Acclaimed Photography – Family, Senior & Headshot Photos in Seattle, WA

Seattle Area Photography, Acclaimed Photography, Bothell, Wa www.AcclaimedPhotography.com

Nikon Has Upgraded its Optics; Should You, Too? January 5, 2011

Filed under: Technical Tips,Weekly Photo Tip — Kerri Kirshner @ 11:52 pm
Tags: , ,

“Glass”, as us professional photographers call it (lenses) are a huge, and necessary, expense of photography. In my humble opinion, the better the optics the better potential the image has to be clear and sharp.  Here is a review I found helpful if you are in the market for a new Nikon lense, or two.

-Kerri, http://www.AcclaimedPhoto.com

_____________________________________________________________________________________________________________

Nikon has just announced four lenses that are destined to be very popular additions to Nikon DSLR owners’ lens arsenals. Which lens might be your next one?

Whether you’re a wedding pro looking for a competitive edge in image quality, an enthusiast looking to upgrade to the latest goodies or seeking to expand your visual repertoire, or a beginner looking to add a second lens, Nikon’s latest crop of lenses offers you options. In some cases, the earlier models might suit you just fine while saving you money so if money is an object, here are some alternatives to what you may already own.

AF-S Nikkor 85mm f/1.4G ED: First up is an ultra-fast, high-performance portrait lens designed for pro studio and field use; portrait and wedding photographers will appreciate the lens’s shallow depth of field. Internal focus, ghosting and flare reduced, rugged construction, and claimed edge-to-edge sharpness with full-frame and APS DSLRs (35mm equivalent on APS cameras: 127.5mm). Combine the big aperture with the rounded 9-blade diaphragm and you should get extremely pleasing out-of-focus qualities (bokeh). Expected price: Approximately $1,699.95.

A less expensive alternative that’s available now: Check out the Nikon 85mm f/1.4D IF AF, which lacks the Extra-Low Dispersion lens coating but is still an excellent lens and it’s price has just been reduced to $1,224.95.

AF-S 24-120mm f/4 G ED VR: This is a high-performance lens with constant f/4 maximum aperture, this is a prosumer lens that offers a versatile range and high quality. A nano crystal coat, 2 ED elements and 3 aspherical elements reduce ghosting, improve sharpness and color correction, and minimize all kinds of aberrations. The internal-focusing lens work with APS and full-frame sensor cameras. The 5x zoom range provides the 35mm equivalent of 36-180mm on an APS camera. A rounded 9-blade diaphragm will provide natural-looking bokeh (out-of-focus background). Expected price: Approximately $1,049.95.

This lens is an upgrade over The Nikon 24-120mm f/3.5-5.6G ED-IF AFS VR, mainly because its f/4 maximum aperture remains constant throughout the zoom range, while the earlier version has a variable aperture. The main advantage of the older version is its price which, at $569, is not quite half the cost of the newer model.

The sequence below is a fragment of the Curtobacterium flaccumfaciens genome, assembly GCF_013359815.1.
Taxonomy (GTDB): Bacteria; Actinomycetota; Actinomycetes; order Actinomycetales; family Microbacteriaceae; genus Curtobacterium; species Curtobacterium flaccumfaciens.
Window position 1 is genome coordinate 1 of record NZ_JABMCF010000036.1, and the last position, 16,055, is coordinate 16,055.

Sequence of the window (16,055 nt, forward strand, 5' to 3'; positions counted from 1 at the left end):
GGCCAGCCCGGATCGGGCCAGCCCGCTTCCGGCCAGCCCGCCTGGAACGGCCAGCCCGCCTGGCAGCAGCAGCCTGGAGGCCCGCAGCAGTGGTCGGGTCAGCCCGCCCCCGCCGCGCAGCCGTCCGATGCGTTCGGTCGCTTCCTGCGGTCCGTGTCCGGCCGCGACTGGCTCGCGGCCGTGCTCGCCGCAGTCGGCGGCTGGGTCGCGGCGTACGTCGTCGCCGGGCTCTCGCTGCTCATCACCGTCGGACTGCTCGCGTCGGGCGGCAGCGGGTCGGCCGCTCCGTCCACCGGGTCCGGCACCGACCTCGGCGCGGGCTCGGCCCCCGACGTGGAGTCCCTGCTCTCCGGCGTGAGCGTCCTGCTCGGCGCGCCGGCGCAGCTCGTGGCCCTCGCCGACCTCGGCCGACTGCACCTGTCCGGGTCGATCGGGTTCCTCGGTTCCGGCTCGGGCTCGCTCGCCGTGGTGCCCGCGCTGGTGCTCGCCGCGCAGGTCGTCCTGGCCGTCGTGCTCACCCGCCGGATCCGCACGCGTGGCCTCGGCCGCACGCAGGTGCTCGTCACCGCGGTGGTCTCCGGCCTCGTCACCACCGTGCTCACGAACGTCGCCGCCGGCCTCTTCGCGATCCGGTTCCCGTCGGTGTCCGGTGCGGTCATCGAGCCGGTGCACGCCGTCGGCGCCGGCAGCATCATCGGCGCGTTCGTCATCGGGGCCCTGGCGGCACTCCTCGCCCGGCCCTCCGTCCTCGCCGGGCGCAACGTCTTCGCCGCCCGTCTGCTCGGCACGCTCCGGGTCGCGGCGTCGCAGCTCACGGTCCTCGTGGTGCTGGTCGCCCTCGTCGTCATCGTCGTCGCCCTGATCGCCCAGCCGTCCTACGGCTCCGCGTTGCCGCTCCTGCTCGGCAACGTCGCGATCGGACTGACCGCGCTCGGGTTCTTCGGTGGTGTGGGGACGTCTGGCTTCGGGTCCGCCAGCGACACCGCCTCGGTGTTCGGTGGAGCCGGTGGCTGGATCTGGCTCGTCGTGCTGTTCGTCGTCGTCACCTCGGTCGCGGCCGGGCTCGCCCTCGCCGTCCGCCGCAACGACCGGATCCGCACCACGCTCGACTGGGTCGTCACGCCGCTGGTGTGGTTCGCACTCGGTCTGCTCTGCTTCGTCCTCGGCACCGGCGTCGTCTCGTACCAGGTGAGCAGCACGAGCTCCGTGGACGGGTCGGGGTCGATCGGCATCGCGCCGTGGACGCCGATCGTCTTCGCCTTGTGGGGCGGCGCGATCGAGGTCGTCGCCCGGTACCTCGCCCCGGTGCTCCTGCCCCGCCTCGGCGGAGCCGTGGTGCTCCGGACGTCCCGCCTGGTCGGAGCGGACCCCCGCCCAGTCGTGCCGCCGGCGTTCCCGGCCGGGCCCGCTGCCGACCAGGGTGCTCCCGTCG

This surprisingly compact lens is designed for APS-sensor cameras only. Price: $399.95. Available Now.

Nearest comparable lens? Either the 70-300mm f/4.5-5.6G, which carries a relatively hefty price tag ($519.95)  and is optically more of an enthusiast lens and you lose those first 20 millimeters of focal length, or the 55-200mm f/4-5.6G, which is a tad faster, a lot less expensive at $219.95, but its telephoto range falls 100mm short.

AF-S DX Nikkor 55-300mm f/4.5-5.6G ED VR II: Designed to complement to the 18-55mm kit lens, this is a consumer-grade lens that brings a longer-range telephoto option. Tripod Detection Mode, which lets users shoot with the camera mounted on a tripod without switching out of Vibration Reduction mode, is a cool feature. Nikon claims its VR enables hand held shooting up to 4 stops slower than without it, while HRI and ED elements improve contrast and chase the chromatic aberrations away. The lens focuses down to 4.6 feet at all focal lengths, and has a rounded 9-blade diaphragm for more pleasing Bokeh. This surprisingly compact lens is designed for APS-sensor cameras only. Price: $399.95. Available Now.

Nearest comparable lens? Either the 70-300mm f/4.5-5.6G, which carries a relatively hefty price tag ($519.95)  and is optically more of an enthusiast lens and you lose those first 20 millimeters of focal length, or the 55-200mm f/4-5.6G, which is a tad faster, a lot less expensive at $219.95, but its telephoto range falls 100mm short.

AF-S Nikkor 28-300mm f/3.5-5.6G ED VR: An enthusiast level lens, it’s Nikon‘s first 10.7X long-range zoom, and works with APS and full-frame Nikon cameras. Specs include 2 ED glass elements to minimize chromatic aberration, 3 aspherical lens elements, claimed quiet, accurate internal focus, M/A focus switch, a zoom lock switch and closest focus to 18 inches at all focal lengths. Rounded 9-blade diaphragm should produced pleasing bokeh. VR II image stabilization is said to produce sharper hand held shots at 4 stop slower exposures. Price: Approximately $1,049.95

An overview of four new Nikon lenses,  By Mason Resnick

 

 

Weekly Photo Tip: Digital Photo Expo, Lynnwood, WA Oct 11th & 12th , 2008 October 2, 2008

Hello friends of Acclaimed Photography,

For all of you who want to learn more about your cameras and photography, for FREE, this Expo is for you! It is at the Lynnwood, WA Convention Center (address and directions below). There will also be plenty of good deals on camera equipment.